I have a confession to make: I am an introverted entrepreneur. It’s almost an oxymoron, right? Sort of like an albino tiger, introverted entrepreneurs have the potential to exist, and do, but they are extremely rare, and usually natural selection takes care of them sooner or later.
Think of the visual that pops into your mind when you hear the word “entrepreneur.” You probably conjure up the image of a hyperkinetic individual with an unbridled passion for an idea that absolutely must get to the marketplace and get noticed. Sounds a lot like an extrovert, right? These are individuals completely comfortable shouting from the rooftops so that people will notice them and their ideas. Richard Branson, Oprah Winfrey, Mark Cuban and even Kanye West all come to mind. These people are bold, loud and boisterous. All entrepreneurs must be like this, right?
Wrong. I am not like this at all. And sometimes when it’s just me alone with my thoughts late, late at night, it’s the one thing I wish I could change about myself. Trust me, I know this is a fault, or maybe “disadvantage” would be a better choice of words. Over the years, I have worked and worked at trying to learn extroverted behaviors. But I must admit, as hard as I try, my natural state still reverts back to introvert. It’s frustrating for sure, but it’s also what makes me who I am. I don’t think I will ever slay this demon, and modern theory dictates that maybe I shouldn’t even try.
Being an introvert does not necessarily mean you are shy. Rather, it just means you draw energy from being introspective and reflective. Introverts are characteristically good at listening, processing information and analyzing problems. These are all skills that are valuable in business and leadership. (There have been volumes written about this topic, including the recent book “The Introvert Advantage: How to Thrive in an Extrovert World” by Marti Olsen Laney.)
But can a successful entrepreneur also be introverted? My short answer is yes, but it takes some extra work. The business activities that come naturally to extroverts are challenging and sometimes painful for introverts. However, you don’t have to look far to find some shining examples of introverted entrepreneurs. Bill Gates, Warren Buffett and Steve Wozniak immediately jump to mind.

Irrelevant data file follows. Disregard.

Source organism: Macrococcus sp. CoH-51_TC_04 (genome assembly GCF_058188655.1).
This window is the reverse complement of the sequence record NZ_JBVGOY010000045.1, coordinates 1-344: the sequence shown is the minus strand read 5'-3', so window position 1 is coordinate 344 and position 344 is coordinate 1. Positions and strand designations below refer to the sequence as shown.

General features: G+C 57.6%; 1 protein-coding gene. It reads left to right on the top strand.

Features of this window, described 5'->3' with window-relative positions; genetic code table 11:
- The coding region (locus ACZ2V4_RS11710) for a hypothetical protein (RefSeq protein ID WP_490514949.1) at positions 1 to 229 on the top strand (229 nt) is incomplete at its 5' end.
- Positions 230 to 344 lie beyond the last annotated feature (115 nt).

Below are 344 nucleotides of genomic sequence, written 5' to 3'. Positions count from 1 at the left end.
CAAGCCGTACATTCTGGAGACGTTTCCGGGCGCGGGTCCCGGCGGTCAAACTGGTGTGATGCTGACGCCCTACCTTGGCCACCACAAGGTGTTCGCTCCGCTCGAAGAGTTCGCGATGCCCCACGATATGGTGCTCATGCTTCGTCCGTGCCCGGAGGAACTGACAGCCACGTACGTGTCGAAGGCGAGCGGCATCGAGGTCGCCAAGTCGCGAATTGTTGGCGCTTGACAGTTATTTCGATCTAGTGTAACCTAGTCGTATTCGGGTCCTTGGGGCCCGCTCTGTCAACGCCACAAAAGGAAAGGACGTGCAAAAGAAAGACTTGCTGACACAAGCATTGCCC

For introverted entrepreneurs to succeed, they must recognize their weaknesses and surround themselves with people and resources that can make up for their introverted shortcomings. In short, they have to learn how to work with what God gave them. If you’re an introvert, maybe pitching business to a room full of people is not your thing. Instead, hire an extrovert who thrives in that situation to do it for you. You can concentrate instead on one-to-one selling situations that may allow your introverted qualities to excel.
You can also join networking groups that encourage you to connect with like-minded entrepreneurs. It will help nudge you from your introverted shell and push you out of your comfort zone. For me, the Helzberg Entrepreneurial Mentoring Program (HEMP) has been a godsend. Not only has HEMP allowed me ample opportunities to flex my extrovert muscles, but it has bonded me with local business owners going through the same challenges and pains as myself. And believe it or not, it has also allowed me to connect with some other introverted entrepreneurs. Maybe we’re not as rare as I first thought?
On November 19, 2015, HEMP will welcome Apple co-founder (and well-known introverted entrepreneur) Steve Wozniak to Helzberg Hall at the Kauffman Center for the Performing Arts. He’ll be the featured speaker at an evening celebration of HEMP’s 20 years in Kansas City. Individual tickets go on sale Sept. 15. Details about the event are available at www.HEMPkc.org or by calling (816) 471-HEMP.